Duties of the parties involved in a will:
Testator and/or Testatrix:
Must be over the age of 16 and reflect his/her wishes in the will.
Master of the High Court:
- The Master acts in a supervisory capacity.
- The Master is inter alia also involved in:
- Registration and de-registration of trusts.
- The demand and control of security to be offered by the trustee.
- The appointment of trustees.
- The discharge of trustees from office should they not display diligence in the administration of the trust.
Appointed by the Master of the High Court.
Liquidates and distributes the estate after paying all claims, costs and taxes. The testator may nominate a person or institution (e.g. a trust company, bank, lawyer, etc.) as an executor and/or trustee in his will.
- The Master of the High Court must approve of such a person and must approve his appointment.
- The executor may charge a maximum fee of 4.025% including VAT [3.5% plus 15% VAT].
- If the surviving spouse is nominated as executor and does not have enough knowledge to administer the estate personally, he/she may appoint a trust company, bank, lawyer or accountant, as proxy to administer the estate on his/her behalf.
- The choice of a person to fulfil this role should not be taken lightly.
- The first choice is often to nominate the spouse as executor in the will. Is this the best choice?
- The Master of the High Court will appoint the spouse as executor, but the spouse may not have the ability to administer the estate and an agent will have to be appointed to do so on behalf of the spouse.
- The death of a loved one is an emotional event and not everyone is able to make important financial decisions (e.g. who should act as agent) when he/she is grieving.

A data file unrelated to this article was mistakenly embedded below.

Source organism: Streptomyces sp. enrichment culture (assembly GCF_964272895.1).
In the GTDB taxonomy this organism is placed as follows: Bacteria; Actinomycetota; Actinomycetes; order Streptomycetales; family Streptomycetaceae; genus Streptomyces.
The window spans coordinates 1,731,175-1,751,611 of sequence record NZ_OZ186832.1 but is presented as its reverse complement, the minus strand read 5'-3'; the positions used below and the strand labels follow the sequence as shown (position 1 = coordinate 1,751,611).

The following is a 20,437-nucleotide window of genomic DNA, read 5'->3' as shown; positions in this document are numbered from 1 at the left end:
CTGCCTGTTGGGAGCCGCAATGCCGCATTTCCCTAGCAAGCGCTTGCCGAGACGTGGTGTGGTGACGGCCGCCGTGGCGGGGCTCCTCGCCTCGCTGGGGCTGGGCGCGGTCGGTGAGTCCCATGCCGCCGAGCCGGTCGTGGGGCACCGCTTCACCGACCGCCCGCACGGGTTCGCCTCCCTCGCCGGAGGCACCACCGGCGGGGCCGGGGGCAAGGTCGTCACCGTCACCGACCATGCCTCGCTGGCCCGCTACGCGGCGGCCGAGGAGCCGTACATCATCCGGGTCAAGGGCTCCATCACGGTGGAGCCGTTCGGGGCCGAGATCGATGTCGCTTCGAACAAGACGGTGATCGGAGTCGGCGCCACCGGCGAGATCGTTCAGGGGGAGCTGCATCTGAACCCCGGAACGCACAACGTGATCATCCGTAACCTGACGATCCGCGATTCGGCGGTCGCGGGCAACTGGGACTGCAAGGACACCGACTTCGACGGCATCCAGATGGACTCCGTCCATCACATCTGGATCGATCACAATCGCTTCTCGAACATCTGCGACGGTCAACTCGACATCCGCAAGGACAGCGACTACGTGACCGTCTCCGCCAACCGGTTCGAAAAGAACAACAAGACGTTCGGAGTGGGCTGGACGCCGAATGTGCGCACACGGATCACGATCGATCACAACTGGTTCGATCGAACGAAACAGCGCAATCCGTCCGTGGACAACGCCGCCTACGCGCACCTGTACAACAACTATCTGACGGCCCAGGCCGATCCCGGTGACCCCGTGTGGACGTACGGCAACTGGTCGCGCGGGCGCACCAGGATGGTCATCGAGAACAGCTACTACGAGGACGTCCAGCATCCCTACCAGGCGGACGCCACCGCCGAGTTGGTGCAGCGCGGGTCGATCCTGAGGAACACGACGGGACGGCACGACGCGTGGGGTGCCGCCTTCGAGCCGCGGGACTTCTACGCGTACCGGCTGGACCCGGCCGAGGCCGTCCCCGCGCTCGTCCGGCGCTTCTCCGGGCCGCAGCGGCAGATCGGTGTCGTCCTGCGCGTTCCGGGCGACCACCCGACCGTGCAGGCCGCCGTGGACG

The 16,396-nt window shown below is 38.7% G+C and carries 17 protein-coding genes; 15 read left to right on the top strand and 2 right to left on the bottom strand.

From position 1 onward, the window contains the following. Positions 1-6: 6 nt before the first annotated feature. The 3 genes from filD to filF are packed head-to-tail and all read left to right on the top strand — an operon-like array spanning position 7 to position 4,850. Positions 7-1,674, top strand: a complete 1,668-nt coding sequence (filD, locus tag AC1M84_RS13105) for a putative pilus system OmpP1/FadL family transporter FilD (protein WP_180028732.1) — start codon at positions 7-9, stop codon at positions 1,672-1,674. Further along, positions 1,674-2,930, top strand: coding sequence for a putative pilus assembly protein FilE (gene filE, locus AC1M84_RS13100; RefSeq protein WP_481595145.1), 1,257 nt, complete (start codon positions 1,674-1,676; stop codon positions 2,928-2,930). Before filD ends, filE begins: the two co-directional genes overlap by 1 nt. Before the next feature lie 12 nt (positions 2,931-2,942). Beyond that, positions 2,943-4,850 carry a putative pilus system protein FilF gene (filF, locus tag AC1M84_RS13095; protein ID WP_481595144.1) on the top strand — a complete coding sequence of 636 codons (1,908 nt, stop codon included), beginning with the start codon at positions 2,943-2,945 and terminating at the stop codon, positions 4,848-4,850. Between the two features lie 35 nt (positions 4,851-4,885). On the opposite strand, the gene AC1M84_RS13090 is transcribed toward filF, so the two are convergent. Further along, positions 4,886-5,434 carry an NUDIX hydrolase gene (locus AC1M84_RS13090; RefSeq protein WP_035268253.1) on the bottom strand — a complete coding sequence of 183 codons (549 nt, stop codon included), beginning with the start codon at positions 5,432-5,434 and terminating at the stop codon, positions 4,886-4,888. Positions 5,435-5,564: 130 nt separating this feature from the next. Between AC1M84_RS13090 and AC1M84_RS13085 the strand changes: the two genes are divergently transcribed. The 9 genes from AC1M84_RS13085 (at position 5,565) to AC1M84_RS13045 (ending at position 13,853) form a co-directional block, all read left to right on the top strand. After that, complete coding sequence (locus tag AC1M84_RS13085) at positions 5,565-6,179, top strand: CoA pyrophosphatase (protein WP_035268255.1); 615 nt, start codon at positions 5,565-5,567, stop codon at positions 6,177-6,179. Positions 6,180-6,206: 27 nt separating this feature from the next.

- Without the necessary knowledge the spouse may not know where to obtain the best service or advice. The spouse may be exposed to someone who is acting in his own interest, in which case the “cheque book” of the estate could fall into the wrong hands, without the heirs having any security.
- The duties of the executor sometimes entail the administration of a trust over a much longer term.
- The spouse might die at the same time or shortly after the first deceased and this would result in a delay in the administration process and the winding up of the estate. This argument applies to any natural person nominated as executor, e.g. a lawyer, auditor or other relative
- Given the above, a person’s financial adviser / planner has an important role to play in advising his client with regard to making this choice.
A witness to a will must be at least 14 years of age and must be competent to testify in a court of law. The testator must sign the will in the presence of the two witnesses or acknowledge in their presence that the signature is his/hers. It is not necessary for the witnesses to know that the document that is signed is a will. They merely acknowledge that the signature is that of the testator and testatrix and that at the time of the signing he was sound of mind and not acting under duress.
The function of a guardian is to assist a minor in matters in which he/she is legally incompetent to act. The guardian must be exempt from furnishing security or s/he must provide the Master of the High Court with security.
The guardian is not necessarily the person in whose care the minor is, but this is usually the case. Normally the trustees of the testamentary trust will administer the assets, while the guardian will administer the property and take care of the person of the minor child/children.